1. Ground the fiberboard properly. The Mojotone layout schematic does not include any direct instructions on how to internally ground different parts of the circuit. It took me a while to understand that the chassis itself serves as a ground and that there are three ground leads coming to from the assembled fiberboard that need to be soldered or bolted to the chassis, pots or jacks. My first attempt at grounding the circuit was to solder all three ground leads from the fiberboard to one lug which I then attached to one of the bolts from the choke. This did not work and the amp was very noisy. By chance I started prodding leads and the fiberboard with a chopstick and, completely randomly pressed the fiberboard near at the top left, according to Mojo's schematic, and grounded all three leads when one of the soldering points on the back of the fiberboard made contact with the chassis. The amp sounded better when I would do this so I knew that I had to rethink how to ground the leads. My "accidental" realization that there was something wrong with the grounding was only possible because I had not used the backing board that Mojo had supplied with the fiberboard (see #2 for more on this). My solution to the grounding issues was to buy new grounding lugs and install them in two places, first on the same choke bolt  where I had first soldered all three ground leads, and second on one of the mounting screws for V1. I relocated the ground that comes off the top right of the board to this screw. I then relocated the ground that comes off the top middle of the board to the ground lug on the normal circuit volume pot. This seemed to provide a better overall grounding scheme for the circuit and the amp started sounding better.

2. Use the backing board. Mojo's instructions didn't indicate what I should do with the backing board, so when I originally assembled the kit, I didn't use the board at all. After working through the grounding issues, I realized that the backing board was necessary to prevent the soldering points on the back of the fiberboard from shorting out against the chassis. I first "solved" this problem by unbolting the pots and jacks and pulling the top of the fiberboard out just enough to slide the backing board in behind the fiberboard and then pushing both boards back into place. This of course was only a temporary fix, and eventually I drilled the fiberboard, backing board and chassis so that the whole caboodle could be bolted to the chassis. This is a bit harder to do once then entire amp is built, so better to do this first before everything is wired in place.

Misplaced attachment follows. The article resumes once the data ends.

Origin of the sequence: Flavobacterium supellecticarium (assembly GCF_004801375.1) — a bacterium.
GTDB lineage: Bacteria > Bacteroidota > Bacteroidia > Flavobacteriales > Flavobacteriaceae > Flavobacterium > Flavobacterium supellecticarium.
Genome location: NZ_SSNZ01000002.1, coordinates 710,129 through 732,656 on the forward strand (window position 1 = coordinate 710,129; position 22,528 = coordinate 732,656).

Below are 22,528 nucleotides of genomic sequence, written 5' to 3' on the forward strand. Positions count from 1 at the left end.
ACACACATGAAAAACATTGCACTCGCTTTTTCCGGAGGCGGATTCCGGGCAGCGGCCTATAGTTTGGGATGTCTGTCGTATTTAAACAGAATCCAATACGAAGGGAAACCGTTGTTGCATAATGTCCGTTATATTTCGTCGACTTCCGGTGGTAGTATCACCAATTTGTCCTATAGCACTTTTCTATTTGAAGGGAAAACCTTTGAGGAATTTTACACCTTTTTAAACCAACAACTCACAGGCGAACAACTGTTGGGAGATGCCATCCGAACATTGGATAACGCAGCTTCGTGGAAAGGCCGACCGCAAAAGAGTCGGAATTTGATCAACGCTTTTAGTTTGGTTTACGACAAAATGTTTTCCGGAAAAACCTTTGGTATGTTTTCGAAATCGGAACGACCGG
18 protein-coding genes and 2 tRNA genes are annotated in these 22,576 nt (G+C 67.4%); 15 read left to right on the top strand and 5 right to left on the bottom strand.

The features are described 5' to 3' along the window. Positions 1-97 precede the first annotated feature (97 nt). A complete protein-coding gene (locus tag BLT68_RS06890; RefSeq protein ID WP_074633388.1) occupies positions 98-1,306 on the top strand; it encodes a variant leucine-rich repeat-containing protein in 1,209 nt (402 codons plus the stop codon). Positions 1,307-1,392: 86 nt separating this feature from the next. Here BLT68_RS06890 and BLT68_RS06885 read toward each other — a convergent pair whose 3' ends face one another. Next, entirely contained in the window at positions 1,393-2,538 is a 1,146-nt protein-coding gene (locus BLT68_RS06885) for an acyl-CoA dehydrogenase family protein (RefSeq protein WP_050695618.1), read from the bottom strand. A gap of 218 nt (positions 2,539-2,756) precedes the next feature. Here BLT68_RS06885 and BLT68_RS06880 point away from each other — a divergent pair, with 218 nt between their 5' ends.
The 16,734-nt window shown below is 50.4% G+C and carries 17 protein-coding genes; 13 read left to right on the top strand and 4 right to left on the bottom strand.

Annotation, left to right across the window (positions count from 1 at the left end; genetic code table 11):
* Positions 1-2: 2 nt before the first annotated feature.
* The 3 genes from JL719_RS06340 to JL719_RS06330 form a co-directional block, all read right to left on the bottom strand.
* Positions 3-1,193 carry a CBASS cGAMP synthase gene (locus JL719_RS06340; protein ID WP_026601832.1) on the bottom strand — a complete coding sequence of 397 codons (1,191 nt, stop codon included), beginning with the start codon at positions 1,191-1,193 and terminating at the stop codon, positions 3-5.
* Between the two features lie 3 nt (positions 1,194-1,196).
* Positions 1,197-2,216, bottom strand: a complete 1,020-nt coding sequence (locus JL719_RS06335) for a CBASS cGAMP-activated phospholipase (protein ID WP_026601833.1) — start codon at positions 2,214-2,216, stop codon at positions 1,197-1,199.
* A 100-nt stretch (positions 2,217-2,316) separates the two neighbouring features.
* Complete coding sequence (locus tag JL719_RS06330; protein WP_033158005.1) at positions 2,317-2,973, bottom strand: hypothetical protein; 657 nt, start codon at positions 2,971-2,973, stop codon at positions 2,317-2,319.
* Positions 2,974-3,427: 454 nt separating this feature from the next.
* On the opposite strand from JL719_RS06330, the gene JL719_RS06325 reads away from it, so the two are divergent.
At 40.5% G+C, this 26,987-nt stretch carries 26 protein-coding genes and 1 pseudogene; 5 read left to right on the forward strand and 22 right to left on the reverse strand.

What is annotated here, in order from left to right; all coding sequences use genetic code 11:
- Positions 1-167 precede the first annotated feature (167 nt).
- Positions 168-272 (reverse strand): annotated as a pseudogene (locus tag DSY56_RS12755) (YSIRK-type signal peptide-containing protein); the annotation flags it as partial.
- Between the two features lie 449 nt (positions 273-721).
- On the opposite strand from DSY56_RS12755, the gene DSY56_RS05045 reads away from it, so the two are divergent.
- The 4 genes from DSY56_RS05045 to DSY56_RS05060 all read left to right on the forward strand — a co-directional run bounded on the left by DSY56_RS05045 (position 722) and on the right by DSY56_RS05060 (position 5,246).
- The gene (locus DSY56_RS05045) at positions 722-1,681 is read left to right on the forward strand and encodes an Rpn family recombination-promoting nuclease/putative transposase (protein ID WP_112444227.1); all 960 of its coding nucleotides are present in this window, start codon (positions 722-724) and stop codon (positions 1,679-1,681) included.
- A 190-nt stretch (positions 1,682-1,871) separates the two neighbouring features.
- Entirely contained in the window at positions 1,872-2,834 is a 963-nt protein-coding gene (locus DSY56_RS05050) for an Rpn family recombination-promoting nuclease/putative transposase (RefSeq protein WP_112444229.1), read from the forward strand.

3. Double-check your soldering. It is worth it to double-check your soldering as you are assembling the amp. When I was unbolting the jacks to squeeze the backing board in, I realized that I failed to solder the #1 jacks to  the #2 jacks such that that two of them fell off when I unbolted them. They had worked when I originally assembled the amp because the resistors leads I used to connect the jacks had made contact with the lugs even though they weren't properly soldered. I resoldered the jacks which fixed the intermittent cut-outs that I had in the #2 inputs.

4. Don't use brute force to seat tubes in tube sockets. In my case I had a lot of trouble seating the 12AY7 tube in the V1 socket. I ended up forcing the tube in force rather than trying to figure out why the tube wasn't seating properly and I bent the tube pins as well as bending and displacing the metal in one of the socket pin holes. After removing the tube, I managed to gently bend the tube pins back to their proper position and to open up the metal in the socket pin hole using a unbent paperclip (one of the most important tools ever invented), but after seating the tube again, I realized that some of the pins fit well, and others not so much. I ended up ordering a new tube socket from Mojo and replacing the original one. I was much more careful installing the tubes after this lesson.